Saturday, February 14, 2009

Start Ups: Subchapter S or C-Corporation Status

For a long time I have debated with an accountant friend whether Subchapter S is really necessary for a new corporation. My starting point has been that the tax savings for a Subchapter S do not exist unless you have a C-Corporation paying dividends. Let me now add

Venture Capital investments in C-Corporations from to the mix:
In most circumstances, a company must be a C-Corporation when taking investments from venture capital firms. There are a few reasons for this:

1. VC Limited Partners (LPs) contractually obligate the VC General Partners (GPs) to avoid any pass through tax liabilities that may result in an investment into a portfolio company that wasn’t a C-Corp.
2. Even if the company was a non pass-through tax entity (like an LLC with an election to be treated as a non pass-through entity), the governance of the company would be non-standard as compared to a C-Corporation. VCs focus on C-Corps, and even though it is possible to invest in an entity like an LLC, they don’t to avoid complexity.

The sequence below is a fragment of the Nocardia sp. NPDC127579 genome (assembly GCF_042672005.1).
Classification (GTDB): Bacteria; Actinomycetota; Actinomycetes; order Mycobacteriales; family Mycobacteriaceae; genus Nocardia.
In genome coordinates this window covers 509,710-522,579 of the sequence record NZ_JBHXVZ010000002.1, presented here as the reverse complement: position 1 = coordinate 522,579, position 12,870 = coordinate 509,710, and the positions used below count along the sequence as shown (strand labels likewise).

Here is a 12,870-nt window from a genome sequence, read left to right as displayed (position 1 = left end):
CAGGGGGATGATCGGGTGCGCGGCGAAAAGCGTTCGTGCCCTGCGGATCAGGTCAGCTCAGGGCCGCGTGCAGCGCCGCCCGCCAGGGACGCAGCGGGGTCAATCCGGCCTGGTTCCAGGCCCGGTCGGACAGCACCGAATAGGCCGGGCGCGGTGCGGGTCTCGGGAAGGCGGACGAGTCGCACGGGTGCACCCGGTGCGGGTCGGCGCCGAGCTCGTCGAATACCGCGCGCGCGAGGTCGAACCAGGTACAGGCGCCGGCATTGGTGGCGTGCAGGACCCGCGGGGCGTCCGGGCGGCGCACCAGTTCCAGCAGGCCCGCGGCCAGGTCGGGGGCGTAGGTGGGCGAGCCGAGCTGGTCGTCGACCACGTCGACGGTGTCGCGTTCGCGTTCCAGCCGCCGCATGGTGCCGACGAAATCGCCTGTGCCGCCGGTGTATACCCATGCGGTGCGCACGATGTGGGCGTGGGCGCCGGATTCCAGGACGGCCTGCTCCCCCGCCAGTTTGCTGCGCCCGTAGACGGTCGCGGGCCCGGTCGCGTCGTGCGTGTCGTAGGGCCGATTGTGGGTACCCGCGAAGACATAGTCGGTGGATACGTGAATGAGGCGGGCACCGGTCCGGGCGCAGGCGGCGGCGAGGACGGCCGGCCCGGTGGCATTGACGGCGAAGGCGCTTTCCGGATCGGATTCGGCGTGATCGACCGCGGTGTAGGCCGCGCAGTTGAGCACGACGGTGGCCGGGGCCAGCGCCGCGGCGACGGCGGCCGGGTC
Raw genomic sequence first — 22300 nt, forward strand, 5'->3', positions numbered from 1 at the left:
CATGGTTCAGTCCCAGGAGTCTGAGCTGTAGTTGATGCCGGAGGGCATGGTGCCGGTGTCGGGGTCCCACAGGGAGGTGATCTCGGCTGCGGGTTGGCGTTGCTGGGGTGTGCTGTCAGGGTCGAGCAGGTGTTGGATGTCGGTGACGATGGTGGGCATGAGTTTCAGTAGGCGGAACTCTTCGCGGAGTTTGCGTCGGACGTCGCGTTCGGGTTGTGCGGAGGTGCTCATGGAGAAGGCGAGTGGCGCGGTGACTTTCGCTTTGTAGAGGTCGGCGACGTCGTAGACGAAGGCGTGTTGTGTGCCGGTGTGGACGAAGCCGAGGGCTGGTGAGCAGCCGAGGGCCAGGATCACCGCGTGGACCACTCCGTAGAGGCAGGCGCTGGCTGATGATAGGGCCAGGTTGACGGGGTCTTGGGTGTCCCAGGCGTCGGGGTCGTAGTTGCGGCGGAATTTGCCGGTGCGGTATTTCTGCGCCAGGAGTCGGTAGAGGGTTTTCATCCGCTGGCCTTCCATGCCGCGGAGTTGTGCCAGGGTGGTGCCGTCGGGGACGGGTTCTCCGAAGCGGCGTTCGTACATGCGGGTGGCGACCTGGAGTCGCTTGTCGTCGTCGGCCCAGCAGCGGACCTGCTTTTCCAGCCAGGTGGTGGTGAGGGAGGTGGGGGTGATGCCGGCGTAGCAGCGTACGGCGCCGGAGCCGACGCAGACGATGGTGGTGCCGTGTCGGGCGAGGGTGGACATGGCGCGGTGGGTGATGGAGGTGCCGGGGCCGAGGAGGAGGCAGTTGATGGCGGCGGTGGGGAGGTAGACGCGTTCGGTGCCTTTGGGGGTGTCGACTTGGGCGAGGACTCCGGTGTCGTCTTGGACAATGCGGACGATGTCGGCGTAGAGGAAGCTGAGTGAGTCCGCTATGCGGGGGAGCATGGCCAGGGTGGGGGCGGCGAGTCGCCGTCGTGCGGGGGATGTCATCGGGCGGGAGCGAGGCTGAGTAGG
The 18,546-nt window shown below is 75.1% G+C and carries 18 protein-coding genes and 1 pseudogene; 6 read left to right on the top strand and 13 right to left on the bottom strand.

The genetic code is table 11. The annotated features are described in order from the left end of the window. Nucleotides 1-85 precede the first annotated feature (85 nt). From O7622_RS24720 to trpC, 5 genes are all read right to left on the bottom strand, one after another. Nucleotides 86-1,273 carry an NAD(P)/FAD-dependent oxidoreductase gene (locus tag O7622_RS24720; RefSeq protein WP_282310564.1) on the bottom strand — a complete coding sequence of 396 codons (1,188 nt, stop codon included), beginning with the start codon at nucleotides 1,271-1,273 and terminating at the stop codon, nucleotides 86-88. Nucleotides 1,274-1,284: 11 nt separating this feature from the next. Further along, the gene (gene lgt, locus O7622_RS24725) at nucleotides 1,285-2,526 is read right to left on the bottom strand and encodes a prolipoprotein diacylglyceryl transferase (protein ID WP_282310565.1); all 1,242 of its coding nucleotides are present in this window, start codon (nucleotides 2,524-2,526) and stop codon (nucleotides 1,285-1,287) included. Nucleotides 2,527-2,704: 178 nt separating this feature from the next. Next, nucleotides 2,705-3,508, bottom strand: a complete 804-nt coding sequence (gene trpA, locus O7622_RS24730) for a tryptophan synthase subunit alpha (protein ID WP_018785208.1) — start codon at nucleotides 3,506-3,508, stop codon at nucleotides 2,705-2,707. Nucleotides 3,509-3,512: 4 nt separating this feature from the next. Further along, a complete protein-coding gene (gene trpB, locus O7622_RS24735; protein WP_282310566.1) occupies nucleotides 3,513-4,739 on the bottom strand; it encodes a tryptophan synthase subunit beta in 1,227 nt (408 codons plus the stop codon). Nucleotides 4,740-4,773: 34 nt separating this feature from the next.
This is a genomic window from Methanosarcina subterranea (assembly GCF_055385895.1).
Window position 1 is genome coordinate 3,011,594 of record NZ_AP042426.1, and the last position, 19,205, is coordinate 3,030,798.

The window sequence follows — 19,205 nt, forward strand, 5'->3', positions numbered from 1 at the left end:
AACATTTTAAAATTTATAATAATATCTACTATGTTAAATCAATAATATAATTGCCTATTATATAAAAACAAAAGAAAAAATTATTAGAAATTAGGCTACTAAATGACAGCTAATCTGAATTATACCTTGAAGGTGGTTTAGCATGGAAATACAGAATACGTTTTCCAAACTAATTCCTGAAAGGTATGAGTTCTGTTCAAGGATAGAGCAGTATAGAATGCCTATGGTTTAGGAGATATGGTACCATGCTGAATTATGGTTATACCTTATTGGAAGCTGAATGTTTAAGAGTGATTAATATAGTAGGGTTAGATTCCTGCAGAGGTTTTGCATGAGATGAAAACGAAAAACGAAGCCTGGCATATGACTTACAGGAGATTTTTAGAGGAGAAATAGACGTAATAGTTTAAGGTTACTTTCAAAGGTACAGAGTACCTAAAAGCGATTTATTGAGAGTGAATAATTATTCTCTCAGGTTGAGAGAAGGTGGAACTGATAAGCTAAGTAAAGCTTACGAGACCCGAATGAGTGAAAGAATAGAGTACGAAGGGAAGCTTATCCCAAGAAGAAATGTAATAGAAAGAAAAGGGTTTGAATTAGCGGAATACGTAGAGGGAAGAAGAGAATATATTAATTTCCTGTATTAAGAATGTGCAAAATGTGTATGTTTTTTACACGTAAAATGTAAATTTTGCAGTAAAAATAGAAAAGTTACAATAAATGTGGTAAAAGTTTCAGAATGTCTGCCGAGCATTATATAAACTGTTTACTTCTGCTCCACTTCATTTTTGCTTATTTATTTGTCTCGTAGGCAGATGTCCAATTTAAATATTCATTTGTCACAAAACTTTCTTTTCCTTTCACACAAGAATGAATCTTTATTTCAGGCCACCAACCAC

3. Lastly, if the company was an S-Corp, the company would immediately be converted to a C-Corp when a VC invests, as the fund is a non-person. See this post for more information.

In essence, my first concern with a business that wants to be a corporation is with structure and tax issues revolve around the issue of structure. Accountants think first of taxes. Bottom line is that the business needs to know what it wants so that the best structure with the best tax consequences can be created by the accountant and the lawyer.